Acute Kidney Injury in Adults With Hemophagocytic Lymphohistiocytosis.

Link to article at PubMed

Acute Kidney Injury in Adults With Hemophagocytic Lymphohistiocytosis.

Am J Kidney Dis. 2014 Nov 4;

Authors: Aulagnon F, Lapidus N, Canet E, Galicier L, Boutboul D, Peraldi MN, Reuter D, Bernard R, Schlemmer B, Azoulay E, Zafrani L

BACKGROUND: Acute kidney injury (AKI) in the setting of hemophagocytic lymphohistiocytosis (HLH) is poorly characterized. This study aims to describe the incidence, clinical and biological features, and outcome associated with AKI in this population.
STUDY DESIGN: Case series.
SETTING & PARTICIPANTS: Patients with secondary HLH admitted to a single center from February 2007 through January 2013. 95 patients were included in the study.
PREDICTOR: AKI. OUTCOMES: Recovery of kidney function, 6-month mortality, and complete remission of the underlying disease.
MEASUREMENTS: AKI was defined according to the KDIGO 2012 guideline. Recovery of kidney function was defined as improvement in serum creatinine level, with return to baseline serum creatinine level ±26.5μmol/L.
RESULTS: HLH was related to hematologic malignancy in 73 (77%), infectious disease in 21 (22%), and autoimmune disease in 9 (10%) patients and was multifactorial in 10 (11%) patients. The cause was undetermined in 2 (2%) patients. The incidence of AKI during HLH is high (62%), and 59% of the AKI population required renal replacement therapy. Main causes of AKI were acute tubular necrosis (49%), hypoperfusion (46%), tumor lysis syndrome (29%), or HLH-associated glomerulopathies (17%). At 6 months, 32% of the patients with AKI had chronic kidney disease. Two factors were associated independently with 6-month mortality by multivariable analysis: AKI stage ≥ 2 (OR, 2.61; 95% CI, 1.08-6.29; P=0.03) and an underlying hematologic malignancy (OR, 3.1; 95% CI, 1.05-9.14; P=0.04). In patients with hematologic malignancy, AKI was associated with lower 6-month complete remission (non-AKI, 25%; AKI patients, 5%; P=0.05).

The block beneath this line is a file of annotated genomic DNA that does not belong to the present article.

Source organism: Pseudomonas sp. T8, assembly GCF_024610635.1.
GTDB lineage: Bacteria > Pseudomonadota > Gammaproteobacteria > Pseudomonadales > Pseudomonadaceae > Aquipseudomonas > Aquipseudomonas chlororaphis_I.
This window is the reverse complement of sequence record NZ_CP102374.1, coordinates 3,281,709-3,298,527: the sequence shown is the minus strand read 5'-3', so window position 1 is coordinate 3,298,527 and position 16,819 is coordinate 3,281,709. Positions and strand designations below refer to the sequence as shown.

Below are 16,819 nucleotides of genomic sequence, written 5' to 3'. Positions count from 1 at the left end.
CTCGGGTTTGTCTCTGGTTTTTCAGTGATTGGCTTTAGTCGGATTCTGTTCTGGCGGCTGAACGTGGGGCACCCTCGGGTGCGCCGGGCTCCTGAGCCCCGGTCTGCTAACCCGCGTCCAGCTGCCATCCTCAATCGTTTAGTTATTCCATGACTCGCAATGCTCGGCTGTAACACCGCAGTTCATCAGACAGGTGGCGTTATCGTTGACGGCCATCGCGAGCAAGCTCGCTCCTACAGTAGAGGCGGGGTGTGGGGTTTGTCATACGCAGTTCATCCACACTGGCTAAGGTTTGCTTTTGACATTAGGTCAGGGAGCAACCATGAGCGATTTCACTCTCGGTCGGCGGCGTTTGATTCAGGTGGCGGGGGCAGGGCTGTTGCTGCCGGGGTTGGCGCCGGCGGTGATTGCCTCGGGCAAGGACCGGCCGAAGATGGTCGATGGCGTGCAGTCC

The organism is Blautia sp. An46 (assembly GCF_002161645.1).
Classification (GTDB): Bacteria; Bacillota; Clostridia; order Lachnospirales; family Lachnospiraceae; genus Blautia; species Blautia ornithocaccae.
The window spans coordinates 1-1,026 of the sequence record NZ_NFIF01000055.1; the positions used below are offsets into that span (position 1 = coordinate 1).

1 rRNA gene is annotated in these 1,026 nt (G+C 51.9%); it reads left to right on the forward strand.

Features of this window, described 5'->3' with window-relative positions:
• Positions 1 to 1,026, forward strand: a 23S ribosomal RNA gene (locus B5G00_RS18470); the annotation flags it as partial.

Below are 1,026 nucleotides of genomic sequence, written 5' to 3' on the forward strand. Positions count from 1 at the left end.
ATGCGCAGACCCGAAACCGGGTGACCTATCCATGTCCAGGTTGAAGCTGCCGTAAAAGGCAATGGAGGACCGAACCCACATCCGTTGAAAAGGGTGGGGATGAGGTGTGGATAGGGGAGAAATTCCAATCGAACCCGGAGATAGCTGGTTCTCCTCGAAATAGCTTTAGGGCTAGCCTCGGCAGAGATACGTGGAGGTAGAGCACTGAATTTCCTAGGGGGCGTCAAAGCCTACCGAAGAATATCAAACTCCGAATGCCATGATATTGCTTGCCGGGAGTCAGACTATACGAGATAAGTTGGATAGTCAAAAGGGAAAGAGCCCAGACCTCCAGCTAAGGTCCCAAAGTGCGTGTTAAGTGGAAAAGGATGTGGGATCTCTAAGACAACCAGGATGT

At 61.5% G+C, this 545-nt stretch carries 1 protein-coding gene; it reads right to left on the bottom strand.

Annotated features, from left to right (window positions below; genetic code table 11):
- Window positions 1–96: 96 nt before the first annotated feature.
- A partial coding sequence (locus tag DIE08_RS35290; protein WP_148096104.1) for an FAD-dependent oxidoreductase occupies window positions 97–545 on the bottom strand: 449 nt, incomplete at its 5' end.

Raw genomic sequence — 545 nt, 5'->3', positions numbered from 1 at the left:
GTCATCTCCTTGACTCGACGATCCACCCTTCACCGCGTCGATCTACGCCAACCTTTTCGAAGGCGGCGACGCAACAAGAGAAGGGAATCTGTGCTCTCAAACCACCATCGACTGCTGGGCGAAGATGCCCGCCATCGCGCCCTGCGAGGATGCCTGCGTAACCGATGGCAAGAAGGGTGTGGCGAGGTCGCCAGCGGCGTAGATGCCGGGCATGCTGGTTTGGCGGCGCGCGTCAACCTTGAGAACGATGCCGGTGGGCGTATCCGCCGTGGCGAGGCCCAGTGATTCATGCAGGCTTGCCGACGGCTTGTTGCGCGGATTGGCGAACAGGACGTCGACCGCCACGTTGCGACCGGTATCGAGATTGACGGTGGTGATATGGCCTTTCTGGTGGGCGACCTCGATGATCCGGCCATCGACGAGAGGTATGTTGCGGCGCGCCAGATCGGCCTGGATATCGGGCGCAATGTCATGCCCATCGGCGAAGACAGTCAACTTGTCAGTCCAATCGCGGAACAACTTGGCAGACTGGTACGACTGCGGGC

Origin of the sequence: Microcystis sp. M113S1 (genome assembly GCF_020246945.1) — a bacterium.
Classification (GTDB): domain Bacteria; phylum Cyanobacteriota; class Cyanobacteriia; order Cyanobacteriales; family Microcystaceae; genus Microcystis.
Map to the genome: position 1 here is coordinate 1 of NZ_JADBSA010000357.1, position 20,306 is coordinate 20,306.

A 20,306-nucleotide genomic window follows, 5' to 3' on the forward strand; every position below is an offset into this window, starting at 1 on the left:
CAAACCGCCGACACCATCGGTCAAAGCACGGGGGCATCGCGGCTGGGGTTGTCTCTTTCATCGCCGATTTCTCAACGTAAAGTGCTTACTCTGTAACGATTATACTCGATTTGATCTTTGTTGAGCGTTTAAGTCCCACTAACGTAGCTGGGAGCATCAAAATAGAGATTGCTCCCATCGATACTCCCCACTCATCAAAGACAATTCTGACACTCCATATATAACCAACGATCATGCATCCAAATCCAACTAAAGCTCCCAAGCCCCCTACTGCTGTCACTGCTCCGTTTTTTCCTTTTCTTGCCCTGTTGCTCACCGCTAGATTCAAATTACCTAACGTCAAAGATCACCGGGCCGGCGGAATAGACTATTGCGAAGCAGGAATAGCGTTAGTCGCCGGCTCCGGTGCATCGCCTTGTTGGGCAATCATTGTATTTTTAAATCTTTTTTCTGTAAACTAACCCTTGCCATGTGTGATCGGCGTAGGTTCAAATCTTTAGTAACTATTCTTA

LIMITATIONS: Retrospective study, lack of histologic data.
CONCLUSIONS: AKI in patients with HLH is frequent and adversely affects remission and survival. Early intensive management, including administration of etoposide, nephrotoxic drug withdrawal, prevention of tumor lysis syndrome, or aggressive supportive care, might improve kidney function and survival.

PMID: 25480521 [PubMed - as supplied by publisher]

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